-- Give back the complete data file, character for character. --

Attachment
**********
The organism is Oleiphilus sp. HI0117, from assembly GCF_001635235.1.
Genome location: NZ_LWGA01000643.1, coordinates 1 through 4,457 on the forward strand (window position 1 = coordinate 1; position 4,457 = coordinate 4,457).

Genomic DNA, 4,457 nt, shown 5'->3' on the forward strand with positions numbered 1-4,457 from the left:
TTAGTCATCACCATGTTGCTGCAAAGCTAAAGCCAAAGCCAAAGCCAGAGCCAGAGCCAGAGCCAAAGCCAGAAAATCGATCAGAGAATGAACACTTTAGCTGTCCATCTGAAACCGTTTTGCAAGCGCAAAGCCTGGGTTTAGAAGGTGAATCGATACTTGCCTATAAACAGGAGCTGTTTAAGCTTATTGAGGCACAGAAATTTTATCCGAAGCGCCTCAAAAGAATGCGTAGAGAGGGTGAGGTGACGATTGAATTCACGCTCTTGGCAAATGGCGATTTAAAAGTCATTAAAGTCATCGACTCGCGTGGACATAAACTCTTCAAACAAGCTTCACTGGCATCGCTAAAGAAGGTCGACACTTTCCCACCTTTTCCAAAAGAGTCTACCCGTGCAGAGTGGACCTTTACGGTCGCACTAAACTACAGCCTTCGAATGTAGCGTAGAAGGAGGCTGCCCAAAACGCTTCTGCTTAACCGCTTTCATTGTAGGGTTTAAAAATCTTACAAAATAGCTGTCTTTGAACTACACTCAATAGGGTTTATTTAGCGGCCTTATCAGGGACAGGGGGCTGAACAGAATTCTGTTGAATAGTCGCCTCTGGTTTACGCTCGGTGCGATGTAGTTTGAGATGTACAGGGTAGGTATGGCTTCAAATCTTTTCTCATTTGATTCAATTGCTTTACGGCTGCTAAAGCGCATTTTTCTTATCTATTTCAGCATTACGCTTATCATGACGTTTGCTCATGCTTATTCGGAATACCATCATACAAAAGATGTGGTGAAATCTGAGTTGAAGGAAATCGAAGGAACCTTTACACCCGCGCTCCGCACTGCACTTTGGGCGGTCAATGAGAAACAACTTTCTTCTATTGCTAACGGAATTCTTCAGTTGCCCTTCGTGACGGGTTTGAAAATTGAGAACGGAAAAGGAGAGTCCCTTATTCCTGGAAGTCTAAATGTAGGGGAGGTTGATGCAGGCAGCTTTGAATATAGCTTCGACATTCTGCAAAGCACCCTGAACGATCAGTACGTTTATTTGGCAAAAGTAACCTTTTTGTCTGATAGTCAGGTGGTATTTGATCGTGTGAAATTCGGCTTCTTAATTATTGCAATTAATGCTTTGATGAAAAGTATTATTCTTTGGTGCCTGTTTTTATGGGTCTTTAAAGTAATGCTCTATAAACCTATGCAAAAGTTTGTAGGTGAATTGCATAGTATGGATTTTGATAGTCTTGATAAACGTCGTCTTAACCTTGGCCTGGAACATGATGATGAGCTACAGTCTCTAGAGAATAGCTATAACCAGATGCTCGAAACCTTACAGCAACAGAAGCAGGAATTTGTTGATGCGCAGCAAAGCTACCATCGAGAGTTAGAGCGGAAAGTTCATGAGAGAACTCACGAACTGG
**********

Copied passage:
The organism is Oleiphilus sp. HI0117, from assembly GCF_001635235.1.
Genome location: NZ_LWGA01000643.1, coordinates 1 through 4,457 on the forward strand (window position 1 = coordinate 1; position 4,457 = coordinate 4,457).

Genomic DNA, 4,457 nt, shown 5'->3' on the forward strand with positions numbered 1-4,457 from the left:
TTAGTCATCACCATGTTGCTGCAAAGCTAAAGCCAAAGCCAAAGCCAGAGCCAGAGCCAGAGCCAAAGCCAGAAAATCGATCAGAGAATGAACACTTTAGCTGTCCATCTGAAACCGTTTTGCAAGCGCAAAGCCTGGGTTTAGAAGGTGAATCGATACTTGCCTATAAACAGGAGCTGTTTAAGCTTATTGAGGCACAGAAATTTTATCCGAAGCGCCTCAAAAGAATGCGTAGAGAGGGTGAGGTGACGATTGAATTCACGCTCTTGGCAAATGGCGATTTAAAAGTCATTAAAGTCATCGACTCGCGTGGACATAAACTCTTCAAACAAGCTTCACTGGCATCGCTAAAGAAGGTCGACACTTTCCCACCTTTTCCAAAAGAGTCTACCCGTGCAGAGTGGACCTTTACGGTCGCACTAAACTACAGCCTTCGAATGTAGCGTAGAAGGAGGCTGCCCAAAACGCTTCTGCTTAACCGCTTTCATTGTAGGGTTTAAAAATCTTACAAAATAGCTGTCTTTGAACTACACTCAATAGGGTTTATTTAGCGGCCTTATCAGGGACAGGGGGCTGAACAGAATTCTGTTGAATAGTCGCCTCTGGTTTACGCTCGGTGCGATGTAGTTTGAGATGTACAGGGTAGGTATGGCTTCAAATCTTTTCTCATTTGATTCAATTGCTTTACGGCTGCTAAAGCGCATTTTTCTTATCTATTTCAGCATTACGCTTATCATGACGTTTGCTCATGCTTATTCGGAATACCATCATACAAAAGATGTGGTGAAATCTGAGTTGAAGGAAATCGAAGGAACCTTTACACCCGCGCTCCGCACTGCACTTTGGGCGGTCAATGAGAAACAACTTTCTTCTATTGCTAACGGAATTCTTCAGTTGCCCTTCGTGACGGGTTTGAAAATTGAGAACGGAAAAGGAGAGTCCCTTATTCCTGGAAGTCTAAATGTAGGGGAGGTTGATGCAGGCAGCTTTGAATATAGCTTCGACATTCTGCAAAGCACCCTGAACGATCAGTACGTTTATTTGGCAAAAGTAACCTTTTTGTCTGATAGTCAGGTGGTATTTGATCGTGTGAAATTCGGCTTCTTAATTATTGCAATTAATGCTTTGATGAAAAGTATTATTCTTTGGTGCCTGTTTTTATGGGTCTTTAAAGTAATGCTCTATAAACCTATGCAAAAGTTTGTAGGTGAATTGCATAGTATGGATTTTGATAGTCTTGATAAACGTCGTCTTAACCTTGGCCTGGAACATGATGATGAGCTACAGTCTCTAGAGAATAGCTATAACCAGATGCTCGAAACCTTACAGCAACAGAAGCAGGAATTTGTTGATGCGCAGCAAAGCTACCATCGAGAGTTAGAGCGGAAAGTTCATGAGAGAACTCACGAACTGG